I have stopped looking at the pictures and videos because they live in my mind now, the contrast of the horror of the bombing with the celebration of the day. I play them over and over, trying to rewrite the ending like I do when I wake up after a bad dream. And I am starting to see other parts of the picture emerge, I see people bent over the wounded, I see those who rushed in and began the terrible work of saving lives and I am beginning to realize that in the same moment of great darkness is the light of goodness we all contain, in the moment we are most fragile, there is great strength. And I do believe that good always triumphs over evil, maybe not at first, but always in the end, I am holding on to that thought – to ponder more during my next run.



You can read more by Theresa. Her essay “Lessons From Winter” is here.

Seeing the tree through the forest

Patterns in nature come in many forms. This week, I took the time to “be in the moment” when walking about and looking for natural patterns. I found them! On a recent “photo walk” in Palisades Park, Santa Monica, the eucalyptus and palm trees are abundant and once I stopped looking around them and instead looked at them the beautiful design of their trunks became apparent.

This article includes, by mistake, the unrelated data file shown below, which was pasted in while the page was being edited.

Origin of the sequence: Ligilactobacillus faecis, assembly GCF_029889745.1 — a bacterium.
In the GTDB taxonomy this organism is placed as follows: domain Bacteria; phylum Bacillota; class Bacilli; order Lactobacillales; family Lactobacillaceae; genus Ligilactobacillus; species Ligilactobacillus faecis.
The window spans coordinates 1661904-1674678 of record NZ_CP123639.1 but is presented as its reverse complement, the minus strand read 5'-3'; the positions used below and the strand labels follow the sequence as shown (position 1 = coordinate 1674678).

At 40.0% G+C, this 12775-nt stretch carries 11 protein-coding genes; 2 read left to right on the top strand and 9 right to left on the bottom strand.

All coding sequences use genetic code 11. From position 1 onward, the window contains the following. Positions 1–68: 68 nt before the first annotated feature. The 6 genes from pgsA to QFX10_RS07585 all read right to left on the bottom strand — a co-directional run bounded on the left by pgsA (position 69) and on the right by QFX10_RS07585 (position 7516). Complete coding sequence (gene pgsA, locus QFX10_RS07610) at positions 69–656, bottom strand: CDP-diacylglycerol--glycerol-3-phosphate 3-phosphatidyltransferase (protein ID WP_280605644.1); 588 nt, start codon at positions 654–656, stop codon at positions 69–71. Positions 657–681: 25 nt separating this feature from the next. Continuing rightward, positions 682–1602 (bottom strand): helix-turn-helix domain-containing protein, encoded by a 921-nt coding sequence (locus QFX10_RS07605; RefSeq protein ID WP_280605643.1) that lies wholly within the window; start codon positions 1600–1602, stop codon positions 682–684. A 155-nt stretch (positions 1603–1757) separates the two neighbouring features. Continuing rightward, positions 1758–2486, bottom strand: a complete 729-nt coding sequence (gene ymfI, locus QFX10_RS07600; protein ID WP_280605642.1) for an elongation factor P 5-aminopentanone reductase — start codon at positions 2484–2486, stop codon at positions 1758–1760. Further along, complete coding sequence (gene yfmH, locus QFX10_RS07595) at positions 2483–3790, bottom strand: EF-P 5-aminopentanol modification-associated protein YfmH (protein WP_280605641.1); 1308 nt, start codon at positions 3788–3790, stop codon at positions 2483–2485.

_MG_8307patternNext, the patterns in the leaves of the grape vines and apricot tree, which are just beginning their new cycle of growth, right in my own backyard.


_MG_8316patternTwenty-four years ago this April, our family received a cymbidium orchid plant to celebrate the birth of our daughter (thank-you again backyard sister.) Every March and April since, it bursts forth with the most beautiful pink blooms which have an intriguing pattern in their center.

_MG_8326patternIt’s such a treat!

Sometimes, nature is used by man as a medium to create an art installation like the puppy sculpture at the Guggenheim museum in Bilbao Spain.

IMG_4513pattern.JPGOr, nature can be tamed and formed into geometric patterns creating a grand and formal garden like this one at Versailles.

IMG_3935patternThe pattern possibilities of nature are great. I’m sure I can find more if I try this exercise again. It is helpful to capture with a purpose – for it’s through practicing your photography that you will improve and hone your craft. Having a project or a purpose in mind when you are going out to photograph, makes you ponder what you are trying to convey and the best way to capture your vision. It also can keep you from falling in to a pattern of always taking the same types of pictures – more on that next week.

Naturally yours,

~ Susan

A Patterned Place, or Two

the rookery chicago